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  1. #1
    ikibah is offline Registered User
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    using my online PsyD after my name.

    Hey guys, here's a question I've seen around this forum before but I figured I'd ask it in a more direct way.

    Say I'm an lcpc or lcsw or any other type of masters therapist for that matter with a psyd from a program like cal southern or touro universty worldwide.

    How do people get away with using the psyd title when the apa guidelines say

    §18-402.

    (a) Unless authorized to practice psychology under this title, a person may not represent to the public by title, by description of services, methods, or procedures, or otherwise, that the person is authorized to practice psychology in this State.

    (b) Unless authorized or permitted to do so by this title, a person may not use as a title or describe the services the person provides by use of the words “psychological”, “psychologist ”, or “psychology

    How then does one stick a PsyD after their name if they are not a psychologist . PsyD in itself is doctor of psychology ??

  2. #2
    sanantone is offline Registered User
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    Saying that you have a PsyD isn't the same as saying that you are a licensed psychologist , although, it could confuse patients if you're a practicing therapist. There are PsyD programs in a few areas that don't lead to licensure such as I/O psychology , forensic psychology , and sports psychology . You just can't tell patients that you're a psychologist or that you are providing psychological services. If you're not practicing psychology , then what is more pertinent are your state laws and the ethical code of the organization that applies to your field such as professional counseling or social work .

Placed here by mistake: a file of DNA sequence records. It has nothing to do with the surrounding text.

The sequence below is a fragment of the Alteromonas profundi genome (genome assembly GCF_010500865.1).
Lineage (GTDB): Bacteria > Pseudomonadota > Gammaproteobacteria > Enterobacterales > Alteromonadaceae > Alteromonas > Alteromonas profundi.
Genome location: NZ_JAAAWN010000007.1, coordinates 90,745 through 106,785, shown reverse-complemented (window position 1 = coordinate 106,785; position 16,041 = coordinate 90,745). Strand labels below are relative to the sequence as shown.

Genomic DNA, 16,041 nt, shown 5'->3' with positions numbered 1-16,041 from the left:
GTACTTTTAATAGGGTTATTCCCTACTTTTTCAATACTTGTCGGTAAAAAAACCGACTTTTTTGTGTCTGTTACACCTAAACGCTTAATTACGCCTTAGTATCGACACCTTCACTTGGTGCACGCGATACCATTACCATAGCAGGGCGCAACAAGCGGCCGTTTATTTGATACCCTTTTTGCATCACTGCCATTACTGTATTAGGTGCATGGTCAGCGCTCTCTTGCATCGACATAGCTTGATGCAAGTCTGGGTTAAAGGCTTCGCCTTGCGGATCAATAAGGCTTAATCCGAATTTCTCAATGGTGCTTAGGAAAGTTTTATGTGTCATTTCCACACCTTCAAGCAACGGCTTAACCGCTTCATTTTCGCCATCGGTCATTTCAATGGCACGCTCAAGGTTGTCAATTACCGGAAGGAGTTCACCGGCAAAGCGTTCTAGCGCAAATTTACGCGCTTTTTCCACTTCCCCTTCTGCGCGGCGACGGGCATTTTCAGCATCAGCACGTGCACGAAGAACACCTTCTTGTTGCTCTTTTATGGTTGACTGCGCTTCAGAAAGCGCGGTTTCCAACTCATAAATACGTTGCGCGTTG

Last edited by sanantone; 05-22-2016 at 03:02 PM.
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  3. #3
    ikibah is offline Registered User
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    Quote Originally Posted by sanantone View Post
    Saying that you have a PsyD isn't the same as saying that you are a licensed psychologist, although, it could confuse patients if you're a practicing therapist. There are PsyD programs in a few areas that don't lead to licensure such as I/O psychology, forensic psychology, and sports psychology. You just can't tell patients that you're a psychologist or that you are providing psychological services. If you're not practicing psychology, then what is more pertinent are your state laws and the ethical code of the organization that applies to your field such as professional counseling or social work.
    Two things. First off, what I was quoting is from my state, not the APA; my mistake.
    Second. What you are saying makes sense in theory. But the guidelines say explicitly using the word "psychology " in your title is an issue.

    My question stems from the psyd degree standing for psychology .

    Does this make sense?

  4. #4
    Neuhaus is offline Registered User
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    It makes sense but it isn't what the state is referring to.

    Different states regulate psychologists , and other mental health practitioners, differently. However, generally speaking, the word "psychologist " is not regulated unless you use it in a context in which it is not allowed.

    A college professor with a PhD in Psychology , who has no license, and specializes in say, I/O Psych, is a psychologist . If they get up and say, at the beginning of the semester' "I am a psychologist " the state isn't going to send in the goon squad.

    The reason is that the professor is not marketing services to the public. The professor is not soliciting patients, treating others or otherwise holding him/herself out as a licensed psychologist .

    In New York, you don't need a license to be a psychologist . You need a license to be a licensed psychologist . There are numerous jobs, including many with the state Office of Mental Health, that carry the title "psychologist ," do not require a license, and typically work under a licensed psychologist .